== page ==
Down and out on island time.


Full Moon. Dead men’s chests, littered with psychedelic scraps of some kind of madness.

Rolling seas and cigarettes, sat in the shade of a thousand palms, all waving in the wrong direction.


Ships offshore in solitary sedation, waiting for the next nuclear test. Hydrogen spouts, mushrooming over unsuspecting villagers who cue with meagre possessions for the voyage to internment camps. Don’t ask questions, just let the men in the monochrome uniforms get on with the job. Yesterday was like any other - today it’s too dangerous to stay.


Reefs crumbling under the weight of vast plastic islands, bobbing quietly on surging currents. No fixed abode. Discarded by soulless heathens in factory towns.


Neon lights emanate from smoke filled pontoons while pirates cuss and drink and fight and fuck and rave and love and swirl in manic circles across a bamboo dance floor to a bed of ropes, coiled in the darkest corner of hells new home.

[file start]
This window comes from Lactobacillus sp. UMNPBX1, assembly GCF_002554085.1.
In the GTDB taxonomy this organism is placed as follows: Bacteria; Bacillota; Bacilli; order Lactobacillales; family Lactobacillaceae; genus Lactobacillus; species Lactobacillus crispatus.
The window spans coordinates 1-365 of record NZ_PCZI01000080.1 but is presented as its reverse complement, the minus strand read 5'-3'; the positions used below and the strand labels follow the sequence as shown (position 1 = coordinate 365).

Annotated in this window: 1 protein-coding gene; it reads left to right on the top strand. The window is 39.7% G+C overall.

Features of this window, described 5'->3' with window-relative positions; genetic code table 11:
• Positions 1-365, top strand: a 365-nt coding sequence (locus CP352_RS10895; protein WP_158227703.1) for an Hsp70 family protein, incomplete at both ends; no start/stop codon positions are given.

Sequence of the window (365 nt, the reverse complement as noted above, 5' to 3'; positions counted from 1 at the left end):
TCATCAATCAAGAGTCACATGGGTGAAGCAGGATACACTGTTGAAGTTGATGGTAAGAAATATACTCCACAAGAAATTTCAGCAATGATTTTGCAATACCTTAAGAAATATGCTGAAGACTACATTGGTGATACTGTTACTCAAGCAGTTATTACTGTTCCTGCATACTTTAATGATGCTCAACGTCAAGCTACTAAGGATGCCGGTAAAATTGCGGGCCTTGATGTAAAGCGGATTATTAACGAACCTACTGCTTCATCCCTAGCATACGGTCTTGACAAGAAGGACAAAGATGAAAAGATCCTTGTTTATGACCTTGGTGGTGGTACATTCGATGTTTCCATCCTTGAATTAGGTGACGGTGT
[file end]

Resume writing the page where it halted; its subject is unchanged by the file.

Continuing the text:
We reject the destruction. The unchecked weakening of our mothers resolve.


We’re aware.


We dance on the waterline with wet feet and weed and smiles as wide as the burning horizon. Tropical bandits, the creeping, swirling, sage-like cotton traders of the south pacific. Barefoot on deck, sailing headlong into the typhoon, screaming a warning to Poseidon. “Here we come motherfucker! Just you try and stop us”. Sea gypsies. Island hopping, pill dropping, rum swigging, merchants of maritime mayhem. A community converging on far-flung reefs - anchored to the idea of community and carefree living.


 A million free spirits in shimmering tiki shirts, riding the wave.